1. Estimate the total value of the private company based on comparables (use average EV/EBITDA)
2. Deduct the value of the debt to get estimated “market” value of equityor internal use only
3. Get the average levered beta from the comparables and unlever it
4. Re-lever the beta for the private company based on the target D/E (debt-to-equity) ratio
5. Calculate Ke based on CAPM (capital asset pricing model)
To find the cost of debt (Kd)
1. Some privately held companies have publicly traded debt – so look up trading yields to estimate Kd
2. Alternatively, estimate what the credit rating of the company would be based on comparables (look at credit statistics)
3. For estimated credit ratings, use current market yields for similarly rated companies to determine Kd
Then calculate WACC as normal and DCF as normal
First, you must define what you think is significant excess cash. For companies that are in cyclical industries, paying out large amounts of cash might leave the company unprepared for a subsequent market downturn. Once you have established that your client does indeed have excess cash on the books, there are a few tried and tested uses for excess cash.
They have different betas. The beta of a stock measures that stock’s sensitivity to movements in the overall stock market. More volatile stocks have a beta higher than one; less volatile stocks have a beta less than one.
The point of this question is to get you to say whether the acquisition is accretive or dilutive. Generally, companies do not want dilutive acquisitions since they destroy shareholder value. The combined company’s ratio will have a higher P/E than the acquirer originally did (but lower than the seller, obviously). However, since more shares will have to be issued by the lower P/E company (than would have been needed if the acquirer had a higher P/E ratio), the combined company will have a lower EPS (dilutive acquisition). Typically, the company with the higher growth rate and growth potential commands a higher P/E . The opposite is true for companies with lower P/E ratios. If you throw in debt/cash, fewer shares will be needed for the acquisition, thus the transaction will be less dilutive, and potentially accretive.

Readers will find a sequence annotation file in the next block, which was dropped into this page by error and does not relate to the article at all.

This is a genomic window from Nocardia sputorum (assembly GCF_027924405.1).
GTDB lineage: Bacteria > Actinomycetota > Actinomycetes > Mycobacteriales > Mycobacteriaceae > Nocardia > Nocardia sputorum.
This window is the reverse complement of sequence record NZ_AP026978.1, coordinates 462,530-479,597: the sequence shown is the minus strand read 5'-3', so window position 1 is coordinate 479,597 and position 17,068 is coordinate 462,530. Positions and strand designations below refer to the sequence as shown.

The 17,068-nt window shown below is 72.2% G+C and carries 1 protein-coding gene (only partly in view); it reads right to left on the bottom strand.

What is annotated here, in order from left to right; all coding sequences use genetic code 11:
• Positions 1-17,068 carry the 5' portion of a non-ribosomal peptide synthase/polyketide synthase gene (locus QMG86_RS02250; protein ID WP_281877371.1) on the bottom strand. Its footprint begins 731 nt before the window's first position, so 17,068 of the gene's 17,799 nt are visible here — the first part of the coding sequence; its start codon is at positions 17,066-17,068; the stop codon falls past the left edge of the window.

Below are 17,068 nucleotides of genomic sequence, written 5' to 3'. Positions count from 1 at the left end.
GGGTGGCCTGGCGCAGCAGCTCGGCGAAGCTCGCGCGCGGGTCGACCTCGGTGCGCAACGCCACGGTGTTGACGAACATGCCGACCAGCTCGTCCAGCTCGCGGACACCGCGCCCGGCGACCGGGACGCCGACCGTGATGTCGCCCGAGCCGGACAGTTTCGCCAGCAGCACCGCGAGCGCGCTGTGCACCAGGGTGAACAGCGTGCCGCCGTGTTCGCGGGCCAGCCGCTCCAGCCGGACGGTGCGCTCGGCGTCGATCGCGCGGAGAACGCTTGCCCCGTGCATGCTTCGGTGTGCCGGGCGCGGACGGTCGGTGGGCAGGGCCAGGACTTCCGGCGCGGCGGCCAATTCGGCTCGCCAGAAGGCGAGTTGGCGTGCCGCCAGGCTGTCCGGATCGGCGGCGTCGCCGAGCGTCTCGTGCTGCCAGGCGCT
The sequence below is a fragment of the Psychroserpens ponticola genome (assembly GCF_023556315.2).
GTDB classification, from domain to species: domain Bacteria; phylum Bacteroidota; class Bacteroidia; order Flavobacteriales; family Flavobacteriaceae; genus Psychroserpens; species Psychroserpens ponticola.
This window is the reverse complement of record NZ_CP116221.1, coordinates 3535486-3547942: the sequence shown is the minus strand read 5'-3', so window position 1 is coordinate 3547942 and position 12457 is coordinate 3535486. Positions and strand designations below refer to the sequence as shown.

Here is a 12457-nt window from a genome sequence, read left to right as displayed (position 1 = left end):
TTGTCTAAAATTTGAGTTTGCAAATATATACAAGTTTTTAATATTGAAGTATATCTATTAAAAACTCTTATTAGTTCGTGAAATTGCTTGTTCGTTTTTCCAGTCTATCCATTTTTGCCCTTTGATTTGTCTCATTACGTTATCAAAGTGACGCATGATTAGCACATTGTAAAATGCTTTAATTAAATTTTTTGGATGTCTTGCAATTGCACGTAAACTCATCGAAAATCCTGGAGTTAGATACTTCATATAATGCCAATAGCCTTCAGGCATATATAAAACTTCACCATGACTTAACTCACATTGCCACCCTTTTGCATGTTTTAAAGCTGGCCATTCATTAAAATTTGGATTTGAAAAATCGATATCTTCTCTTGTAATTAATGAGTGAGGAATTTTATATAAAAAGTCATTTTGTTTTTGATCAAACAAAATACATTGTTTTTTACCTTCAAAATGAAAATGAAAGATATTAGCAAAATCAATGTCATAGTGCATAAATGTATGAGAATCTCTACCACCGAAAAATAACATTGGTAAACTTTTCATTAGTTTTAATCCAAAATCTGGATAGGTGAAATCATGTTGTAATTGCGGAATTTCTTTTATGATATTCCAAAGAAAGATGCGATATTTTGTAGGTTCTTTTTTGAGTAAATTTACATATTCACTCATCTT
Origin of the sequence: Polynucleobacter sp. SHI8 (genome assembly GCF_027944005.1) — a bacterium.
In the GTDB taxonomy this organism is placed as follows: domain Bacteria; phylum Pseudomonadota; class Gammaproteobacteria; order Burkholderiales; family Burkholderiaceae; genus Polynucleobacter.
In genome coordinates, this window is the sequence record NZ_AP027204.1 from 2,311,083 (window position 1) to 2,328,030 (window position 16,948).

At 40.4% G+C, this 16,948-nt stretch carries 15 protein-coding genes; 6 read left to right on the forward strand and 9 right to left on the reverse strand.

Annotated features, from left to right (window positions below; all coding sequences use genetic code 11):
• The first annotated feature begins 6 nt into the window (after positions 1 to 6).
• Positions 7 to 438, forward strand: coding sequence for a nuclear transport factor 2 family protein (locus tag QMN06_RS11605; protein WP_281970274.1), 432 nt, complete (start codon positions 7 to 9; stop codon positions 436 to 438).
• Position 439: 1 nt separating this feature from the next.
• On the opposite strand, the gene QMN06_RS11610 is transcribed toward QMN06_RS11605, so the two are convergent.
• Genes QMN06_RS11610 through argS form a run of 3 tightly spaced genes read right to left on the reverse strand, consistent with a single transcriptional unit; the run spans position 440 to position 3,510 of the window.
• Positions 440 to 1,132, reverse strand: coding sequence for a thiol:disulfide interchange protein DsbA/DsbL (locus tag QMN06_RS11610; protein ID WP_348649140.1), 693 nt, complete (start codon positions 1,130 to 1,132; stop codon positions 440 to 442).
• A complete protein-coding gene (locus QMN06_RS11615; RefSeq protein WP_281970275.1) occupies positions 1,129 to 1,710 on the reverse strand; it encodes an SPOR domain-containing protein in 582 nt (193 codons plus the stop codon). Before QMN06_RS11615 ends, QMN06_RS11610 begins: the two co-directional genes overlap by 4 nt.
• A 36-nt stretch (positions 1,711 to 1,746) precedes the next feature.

If a company changes its method of inventory valuation from LIFO (last in, first out) to FIFO (first in, first out) in an inflationary environment, it means that the cost of goods sold (COGS) will fall, since goods purchased earlier are being charged to COGS and ending balance of inventory will rise since recently purchased goods will now be reflected in ending inventory. This means that income will rise in the I/S, and value of assets will increase in the B/S.